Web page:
La Lecture remained in the painter’s family until 1990. Painted in 1911 in the studio of the rue Saulnier, it followed the painter to the rue Denfert-Rochereau and then to the Villa Saïd where in 1917  it was hung in the entrance hall. Painted almost entirely in 1911, it was after its installation at the Villa Saïd, between 1917 and 1920, that Van Dongen finished the last details of the composition by adding a few decorative details (the tablecloth’s fringes, waves on the painting in the background, and a chignon to Guus).

A work at the crossroads of multiple influences, La Lecture resonates perfectly with avant-garde practice at the beginning of the 20th century: the painting summarizes the Fauve and Cubist revolutions while also integrating the influences of oriental art (North-African but also Asian as revealed by the stylization of certain lines). It testifies especially to Van Dongen’s extraordinary talent as a painter of colour and light. As Marius-Ary Leblond described in 1908, "the artist molds the substance of flesh with greens where daylight is silvered, tea roses marbled with yellow, chalky whites mottled with lilac, azures tainted with the sun. Animated in their synthetic sketch by these colours that spread out in fluorescent undulations, the faces flushed purple and green […], mouths flowering in an envelopment of light and flesh, to create the sensation of mystery in full daylight" (Foreword of the exhibition at the Bernheim-Jeune gallery in 1908). Van Dongen himself, in a text he wrote the same year he painted La Lecture, gave clues for the reading of the meaning behind his chromatic palette of this masterful painting: "Green which is optimism that heals, blue which is light and rest, royal yellow, a few colours of forgetting and all the colours of life." (in, "L’Avant-propos capricieux", December 4, 1911).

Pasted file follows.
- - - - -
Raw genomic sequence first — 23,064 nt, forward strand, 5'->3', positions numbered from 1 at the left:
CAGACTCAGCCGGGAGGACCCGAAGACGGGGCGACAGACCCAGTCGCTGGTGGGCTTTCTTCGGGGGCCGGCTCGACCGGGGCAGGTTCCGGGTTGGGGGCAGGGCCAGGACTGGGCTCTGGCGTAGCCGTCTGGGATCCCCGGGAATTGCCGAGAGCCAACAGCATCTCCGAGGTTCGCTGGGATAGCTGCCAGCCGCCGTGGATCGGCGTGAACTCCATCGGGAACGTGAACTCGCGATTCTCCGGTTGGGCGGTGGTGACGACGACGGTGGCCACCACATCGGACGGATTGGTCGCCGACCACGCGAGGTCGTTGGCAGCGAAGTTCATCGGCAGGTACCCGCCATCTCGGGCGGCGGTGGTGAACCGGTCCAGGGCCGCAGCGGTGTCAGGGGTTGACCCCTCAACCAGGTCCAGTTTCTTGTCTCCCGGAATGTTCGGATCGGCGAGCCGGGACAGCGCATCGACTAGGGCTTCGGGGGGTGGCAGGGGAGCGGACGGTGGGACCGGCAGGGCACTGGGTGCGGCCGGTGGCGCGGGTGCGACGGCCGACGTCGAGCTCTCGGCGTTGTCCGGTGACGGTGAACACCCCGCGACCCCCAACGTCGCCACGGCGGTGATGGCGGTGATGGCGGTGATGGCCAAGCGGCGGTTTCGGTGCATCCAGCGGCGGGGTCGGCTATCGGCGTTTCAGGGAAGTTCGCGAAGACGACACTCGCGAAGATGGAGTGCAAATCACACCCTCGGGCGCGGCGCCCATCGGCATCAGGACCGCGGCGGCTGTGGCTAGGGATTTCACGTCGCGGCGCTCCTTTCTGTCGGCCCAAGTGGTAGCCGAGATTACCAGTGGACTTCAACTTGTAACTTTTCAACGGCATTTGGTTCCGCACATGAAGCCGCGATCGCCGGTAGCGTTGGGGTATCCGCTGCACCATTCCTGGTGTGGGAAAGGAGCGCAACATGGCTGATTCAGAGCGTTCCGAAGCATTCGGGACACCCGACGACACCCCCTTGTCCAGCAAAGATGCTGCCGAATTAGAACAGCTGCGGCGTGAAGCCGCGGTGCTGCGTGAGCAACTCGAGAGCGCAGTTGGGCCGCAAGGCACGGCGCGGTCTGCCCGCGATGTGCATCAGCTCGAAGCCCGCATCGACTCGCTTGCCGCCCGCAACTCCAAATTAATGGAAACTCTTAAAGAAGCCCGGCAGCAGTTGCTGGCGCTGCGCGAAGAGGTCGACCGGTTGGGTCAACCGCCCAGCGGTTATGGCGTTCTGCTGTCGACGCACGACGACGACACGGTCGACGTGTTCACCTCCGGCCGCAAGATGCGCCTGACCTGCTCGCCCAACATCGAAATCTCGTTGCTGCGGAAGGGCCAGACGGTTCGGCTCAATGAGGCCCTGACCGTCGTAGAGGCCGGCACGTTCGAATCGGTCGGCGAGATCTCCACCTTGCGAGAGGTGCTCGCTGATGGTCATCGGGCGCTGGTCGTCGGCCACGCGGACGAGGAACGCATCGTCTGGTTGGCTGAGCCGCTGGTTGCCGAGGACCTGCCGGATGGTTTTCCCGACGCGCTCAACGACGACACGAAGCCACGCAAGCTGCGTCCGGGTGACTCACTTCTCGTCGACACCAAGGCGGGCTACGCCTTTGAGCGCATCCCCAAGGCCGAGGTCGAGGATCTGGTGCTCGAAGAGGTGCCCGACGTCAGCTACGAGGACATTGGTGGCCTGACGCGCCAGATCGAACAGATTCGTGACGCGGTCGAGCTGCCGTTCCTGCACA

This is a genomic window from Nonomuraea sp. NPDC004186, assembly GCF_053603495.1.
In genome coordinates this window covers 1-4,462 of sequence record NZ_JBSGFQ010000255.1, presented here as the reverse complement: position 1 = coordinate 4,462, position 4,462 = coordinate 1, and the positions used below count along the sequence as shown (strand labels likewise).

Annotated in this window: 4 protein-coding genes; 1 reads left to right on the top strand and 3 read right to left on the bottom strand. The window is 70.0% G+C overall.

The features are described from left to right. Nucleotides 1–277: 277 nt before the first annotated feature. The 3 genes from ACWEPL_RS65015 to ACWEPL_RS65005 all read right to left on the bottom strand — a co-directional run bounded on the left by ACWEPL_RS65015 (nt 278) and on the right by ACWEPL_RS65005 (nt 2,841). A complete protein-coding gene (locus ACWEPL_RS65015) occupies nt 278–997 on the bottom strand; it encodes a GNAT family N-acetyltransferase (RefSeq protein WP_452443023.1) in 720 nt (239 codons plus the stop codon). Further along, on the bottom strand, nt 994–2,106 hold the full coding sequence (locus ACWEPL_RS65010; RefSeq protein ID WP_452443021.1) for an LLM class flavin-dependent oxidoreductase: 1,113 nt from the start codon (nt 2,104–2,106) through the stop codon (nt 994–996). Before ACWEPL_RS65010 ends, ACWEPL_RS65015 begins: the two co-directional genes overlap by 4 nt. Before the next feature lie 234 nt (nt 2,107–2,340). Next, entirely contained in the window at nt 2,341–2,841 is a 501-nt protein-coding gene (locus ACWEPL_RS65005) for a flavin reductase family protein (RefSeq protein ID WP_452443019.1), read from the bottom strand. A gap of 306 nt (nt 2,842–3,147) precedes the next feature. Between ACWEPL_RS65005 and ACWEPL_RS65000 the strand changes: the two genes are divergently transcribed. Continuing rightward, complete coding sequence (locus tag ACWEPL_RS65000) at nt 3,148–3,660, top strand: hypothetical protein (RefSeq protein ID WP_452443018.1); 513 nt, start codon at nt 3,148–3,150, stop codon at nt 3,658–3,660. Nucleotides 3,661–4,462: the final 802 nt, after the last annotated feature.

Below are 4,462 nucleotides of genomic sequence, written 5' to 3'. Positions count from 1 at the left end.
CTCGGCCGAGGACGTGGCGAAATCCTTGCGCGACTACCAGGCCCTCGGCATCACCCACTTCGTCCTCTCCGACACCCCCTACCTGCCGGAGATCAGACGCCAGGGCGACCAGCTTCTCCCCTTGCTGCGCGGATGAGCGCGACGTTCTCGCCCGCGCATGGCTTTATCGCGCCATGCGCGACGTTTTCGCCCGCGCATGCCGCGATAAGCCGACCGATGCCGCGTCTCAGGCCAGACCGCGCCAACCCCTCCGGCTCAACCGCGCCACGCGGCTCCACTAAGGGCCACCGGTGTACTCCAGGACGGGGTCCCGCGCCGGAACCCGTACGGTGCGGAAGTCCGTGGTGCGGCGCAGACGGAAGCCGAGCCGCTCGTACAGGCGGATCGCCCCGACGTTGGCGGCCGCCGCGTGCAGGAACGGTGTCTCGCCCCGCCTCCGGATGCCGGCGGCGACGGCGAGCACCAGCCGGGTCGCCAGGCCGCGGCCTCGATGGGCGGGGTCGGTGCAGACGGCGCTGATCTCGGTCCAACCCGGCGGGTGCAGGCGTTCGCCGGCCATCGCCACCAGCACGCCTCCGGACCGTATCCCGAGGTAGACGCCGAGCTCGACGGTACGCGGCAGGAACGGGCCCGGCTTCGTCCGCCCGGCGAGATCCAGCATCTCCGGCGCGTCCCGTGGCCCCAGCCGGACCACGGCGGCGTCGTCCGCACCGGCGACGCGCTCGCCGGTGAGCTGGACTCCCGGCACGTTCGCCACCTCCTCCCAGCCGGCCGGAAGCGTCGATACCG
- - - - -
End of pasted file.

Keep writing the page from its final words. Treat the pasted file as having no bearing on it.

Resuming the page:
Modernités

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Paris